Economic Preview: Steady jobs growth best thing going for up-and-down U.S. economy

WASHINGTON (MarketWatch) — The one thing the U.S. economy unabashedly has in its favor is a boom in hiring.

So long as companies continue to hire at a steady clip — the U.S. has gained an average of 243,000 new jobs a month since 2014 — the economy is likely sidestep the occasional potholes that keep cropping up in its path.

Take the first quarter. The economy contracted by 0.7% in the first three months of the year, bludgeoned by harsh weather, falling exports, lower business investment and a dockworker’s strike.

Yet even though hiring also slowed, the U.S. has still added an average of 194,000 jobs so far in 2015. Economists say that’s more than enough to outstrip the increase in the working-age population and nudge the unemployment rate lower over time.

The week’s employment report for May is expected to produce another solid gain in jobs: economists surveyed by MarketWatch predict a 218,000 increase. The unemployment rate is likely to remain at 5.4%.

The employment report is the best single bellwether of how well the economy is doing. The official report on gross domestic product appears to have significant flaws and it’s generally viewed as more backward looking. Other indicators are too narrow in scope.

Also read: Three times rotten: A recovery hasn’t seen this many dips since the 1950s

When companies increase hiring, however, they are making a firm bet that demand for their goods and services will continue to increase, or even accelerate. That appears to be the case in the second quarter. U.S. growth has rebounded in the spring and the economy is forecast to grow around 3%, the MarketWatch forecast shows.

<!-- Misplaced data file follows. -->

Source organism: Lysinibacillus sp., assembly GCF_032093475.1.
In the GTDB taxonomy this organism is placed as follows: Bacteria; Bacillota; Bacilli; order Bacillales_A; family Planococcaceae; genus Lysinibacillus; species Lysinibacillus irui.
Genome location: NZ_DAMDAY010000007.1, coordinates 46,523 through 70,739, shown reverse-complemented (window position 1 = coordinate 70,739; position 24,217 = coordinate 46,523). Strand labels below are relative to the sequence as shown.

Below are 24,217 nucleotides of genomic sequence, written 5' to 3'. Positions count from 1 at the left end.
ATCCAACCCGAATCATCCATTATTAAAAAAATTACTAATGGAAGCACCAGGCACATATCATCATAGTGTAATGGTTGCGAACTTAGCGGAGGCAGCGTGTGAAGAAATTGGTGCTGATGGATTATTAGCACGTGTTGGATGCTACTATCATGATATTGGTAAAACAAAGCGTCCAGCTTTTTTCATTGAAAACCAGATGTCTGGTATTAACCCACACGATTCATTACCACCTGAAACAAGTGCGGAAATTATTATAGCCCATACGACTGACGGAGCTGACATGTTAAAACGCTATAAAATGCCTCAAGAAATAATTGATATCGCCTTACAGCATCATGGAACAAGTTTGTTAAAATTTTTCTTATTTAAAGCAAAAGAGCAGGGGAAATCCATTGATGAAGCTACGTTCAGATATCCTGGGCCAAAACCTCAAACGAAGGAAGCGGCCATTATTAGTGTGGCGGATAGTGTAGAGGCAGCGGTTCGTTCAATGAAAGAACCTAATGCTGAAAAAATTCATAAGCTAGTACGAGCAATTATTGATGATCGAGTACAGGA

Yet with the unemployment rate closing in on 5%, a growing number of analysts predict the pace of job creation will soon taper off, perhaps by the end of the year.

“You do need to expect employment growth to slow substantially over the next few years,” said Jeremy Lawson, chief economist of asset manager Standard Life Investments. “You can’t continue to get 200,000 to 250,000 jobs a month in an economy growing just 2% to 2.5% a year.”

The only way to sustain those kind of employment gains is through higher consumer spending that lifts annual U.S. growth much closer to its historic 3.3% average. But that in turn would require either businesses to boost wages, giving Americans the cushion to spend more, or households dipping into savings to go out to eat more and get that big HDTV they’ve been ogling.

More bullish economists pin their hopes on bigger increases in the size of paychecks after years of sluggish wage growth. They see hourly wages rising 3% or higher from the post-recession rate of 2%, as the tightening labor market forces companies to pay more to attract or hold onto talented workers.

So far there’s little evidence that’s happening. One reason might be the still-large number of Americans — some 17 million — who say they want a full-time job but can’t find one. If they are counted as unemployed, the jobless rate is actually closer to 11%.

“That’s not a number that tells me the labor market is tight,” said Scott Wren, senior global equity strategist at Wells Fargo Investment Institute. He thinks hourly wages will rise a bit, but probably to no more than 2.5% a year.

The grudging increase in wages helps explain why consumers aren’t spending all that much these days, at least on so-called discretionary items (i.e., fun stuff). And the report for April due Monday is likely to deliver another disappointment. Consumer spending is seen edging up just 0.1%.

Softer sales at auto dealers and other retailers as well as lower spending on gasoline and utilities is likely to keep a cap on consumer outlays in the first month of the second quarter.

“We are not going to see a surge in consumer spending,” Wren said. “It’s up, but only gradually so.”

That about sums up the U.S. economy as it enters the seventh year of the weakest recovery in the postwar era. It’s growing, but unevenly and slowly.

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